The population

The oldest population statistics for the village of Agios Ioannis are from 1821, when it had 353 inhabitants. In 1834 there were 40 families in Agios Ioannis and 48 in 1881. Before the Second World War Agios Ioannis was a village with about 150 inhabitants. It had about 45 households, three kafenions and a small store. And we were told – a lot of people, singing and dancing.

Between 1821 and 1971 the population of Agios Ioannis decreased by 81%. The main reason for population change was migration to the cities. Revolutions and wars had also been important factors. Local vendettas had also forced people out. Some moved to the nearest villages and some as far as North America. But the most important reasons for moving out of Sfakia have been work and marriage. Most people have gone to Chania, Rethymnon, Athens, Canada and U.S.A.

In January 1979 Agios Ioannis had 55 inhabitants between the age of 0 and 90 years, comprising 13 households; it was a village with a large group of young people, very few middle-aged, and a large proportion of people (especially women) over 60 years. In 1980 the distribution had already changed radically; there were now only 10 persons in the age group 10-19 years old, compared to 17 in 1979, and one person aged between 20 and 29, compared to five one year earlier.

The last time a woman married into Agios Ioannis was in 1973, and before that, in 1962. Only two families had small children and only one of the married women was under 30. The parents helped their children to shape a future outside the village, and they did not believe the village would survive another 10 years. Only one couple had an adult child living in Agios Ioannis. When someone got too old to make it on their own or when their spouse died, most people had to move and live with their children residing outside the village.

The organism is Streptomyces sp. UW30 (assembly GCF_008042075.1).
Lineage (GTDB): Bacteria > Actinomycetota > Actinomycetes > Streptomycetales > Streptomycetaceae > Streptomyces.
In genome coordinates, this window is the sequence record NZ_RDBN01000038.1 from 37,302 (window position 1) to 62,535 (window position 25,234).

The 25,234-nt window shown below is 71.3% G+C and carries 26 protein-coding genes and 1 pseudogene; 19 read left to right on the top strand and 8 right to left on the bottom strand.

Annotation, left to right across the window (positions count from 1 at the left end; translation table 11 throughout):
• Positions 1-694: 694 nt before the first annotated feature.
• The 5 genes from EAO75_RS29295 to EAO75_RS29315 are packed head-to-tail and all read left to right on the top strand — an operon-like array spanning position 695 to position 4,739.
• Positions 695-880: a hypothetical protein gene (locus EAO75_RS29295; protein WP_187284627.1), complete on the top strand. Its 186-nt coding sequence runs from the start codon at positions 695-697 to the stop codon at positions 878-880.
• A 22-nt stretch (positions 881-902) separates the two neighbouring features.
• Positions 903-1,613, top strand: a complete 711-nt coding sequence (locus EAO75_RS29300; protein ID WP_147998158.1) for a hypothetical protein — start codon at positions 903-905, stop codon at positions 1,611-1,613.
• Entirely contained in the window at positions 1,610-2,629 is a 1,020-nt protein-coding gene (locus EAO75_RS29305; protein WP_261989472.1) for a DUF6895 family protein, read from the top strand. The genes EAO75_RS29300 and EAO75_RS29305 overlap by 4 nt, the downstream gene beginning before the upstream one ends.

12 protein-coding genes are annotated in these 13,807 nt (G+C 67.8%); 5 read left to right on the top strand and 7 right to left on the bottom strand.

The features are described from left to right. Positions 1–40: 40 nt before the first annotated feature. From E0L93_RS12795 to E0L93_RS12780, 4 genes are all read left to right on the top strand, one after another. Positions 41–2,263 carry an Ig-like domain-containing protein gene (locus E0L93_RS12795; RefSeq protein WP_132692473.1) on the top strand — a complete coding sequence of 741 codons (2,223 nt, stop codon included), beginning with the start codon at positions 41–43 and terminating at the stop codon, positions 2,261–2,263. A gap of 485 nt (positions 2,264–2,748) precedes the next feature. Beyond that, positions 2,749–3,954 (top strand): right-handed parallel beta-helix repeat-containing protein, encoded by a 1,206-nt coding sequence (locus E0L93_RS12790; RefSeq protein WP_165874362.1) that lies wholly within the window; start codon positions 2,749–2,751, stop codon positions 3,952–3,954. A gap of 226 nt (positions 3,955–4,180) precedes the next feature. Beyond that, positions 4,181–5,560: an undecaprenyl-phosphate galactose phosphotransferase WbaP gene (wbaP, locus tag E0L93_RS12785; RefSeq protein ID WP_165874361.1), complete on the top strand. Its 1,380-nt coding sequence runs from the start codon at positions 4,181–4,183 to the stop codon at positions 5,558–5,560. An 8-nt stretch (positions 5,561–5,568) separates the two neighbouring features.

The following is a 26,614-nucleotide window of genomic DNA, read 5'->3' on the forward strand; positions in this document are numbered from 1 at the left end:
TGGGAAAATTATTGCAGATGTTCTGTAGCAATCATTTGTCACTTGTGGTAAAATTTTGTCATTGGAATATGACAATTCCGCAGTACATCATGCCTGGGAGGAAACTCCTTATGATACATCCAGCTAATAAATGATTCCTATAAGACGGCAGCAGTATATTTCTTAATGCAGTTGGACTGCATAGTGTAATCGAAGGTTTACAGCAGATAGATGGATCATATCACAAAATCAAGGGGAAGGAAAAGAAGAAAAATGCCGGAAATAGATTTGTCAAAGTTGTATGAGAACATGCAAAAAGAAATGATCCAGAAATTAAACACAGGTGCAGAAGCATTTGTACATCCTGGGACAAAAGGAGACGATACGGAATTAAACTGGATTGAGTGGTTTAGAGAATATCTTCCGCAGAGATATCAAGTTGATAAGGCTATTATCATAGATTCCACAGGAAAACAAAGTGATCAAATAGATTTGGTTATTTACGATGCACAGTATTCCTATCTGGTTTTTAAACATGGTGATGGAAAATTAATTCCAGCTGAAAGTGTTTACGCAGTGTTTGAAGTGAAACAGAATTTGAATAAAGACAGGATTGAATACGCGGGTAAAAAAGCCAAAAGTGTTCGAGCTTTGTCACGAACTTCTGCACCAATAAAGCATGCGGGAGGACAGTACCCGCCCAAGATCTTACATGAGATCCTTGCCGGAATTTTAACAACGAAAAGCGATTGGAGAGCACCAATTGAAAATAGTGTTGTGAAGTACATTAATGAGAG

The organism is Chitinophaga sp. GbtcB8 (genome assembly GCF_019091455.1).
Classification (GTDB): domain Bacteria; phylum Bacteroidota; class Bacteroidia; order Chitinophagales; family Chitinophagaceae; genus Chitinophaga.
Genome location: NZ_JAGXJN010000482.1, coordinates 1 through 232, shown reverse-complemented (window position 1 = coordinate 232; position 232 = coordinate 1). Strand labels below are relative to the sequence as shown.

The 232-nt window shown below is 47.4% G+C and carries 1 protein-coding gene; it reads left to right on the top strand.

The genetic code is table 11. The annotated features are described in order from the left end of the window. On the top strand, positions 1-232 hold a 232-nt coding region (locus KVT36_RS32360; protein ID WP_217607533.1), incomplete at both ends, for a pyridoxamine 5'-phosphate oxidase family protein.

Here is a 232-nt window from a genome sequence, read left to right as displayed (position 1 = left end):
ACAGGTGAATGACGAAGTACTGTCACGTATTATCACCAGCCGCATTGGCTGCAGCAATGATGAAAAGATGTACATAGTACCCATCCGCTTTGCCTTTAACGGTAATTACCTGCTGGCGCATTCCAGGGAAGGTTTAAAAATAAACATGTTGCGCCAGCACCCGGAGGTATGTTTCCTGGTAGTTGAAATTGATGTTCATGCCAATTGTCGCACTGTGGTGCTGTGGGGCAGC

The local doctor visited Agios Ioannis about once every two weeks. He claimed that the people there were seldom seriously ill, and that his most important job was to check their blood pressure and tell them that he wished his health was as good as theirs.

Most of the people died old, and the women were especially long lived; more than 75% lived to be 70 years or more. The much higher life expectancy for women was probably because the men’s roles held more dangers. For women one of the greatest dangers was child-birth; for men it was life in the mountains and often long tours with the sheep and goats to summer pastures, and, of course, previously, vendettas. Life in Agios Ioannis seemed to be hard but healthy. If one could survive the first few years, one’s chances of reaching an age far above the average for the country were good.

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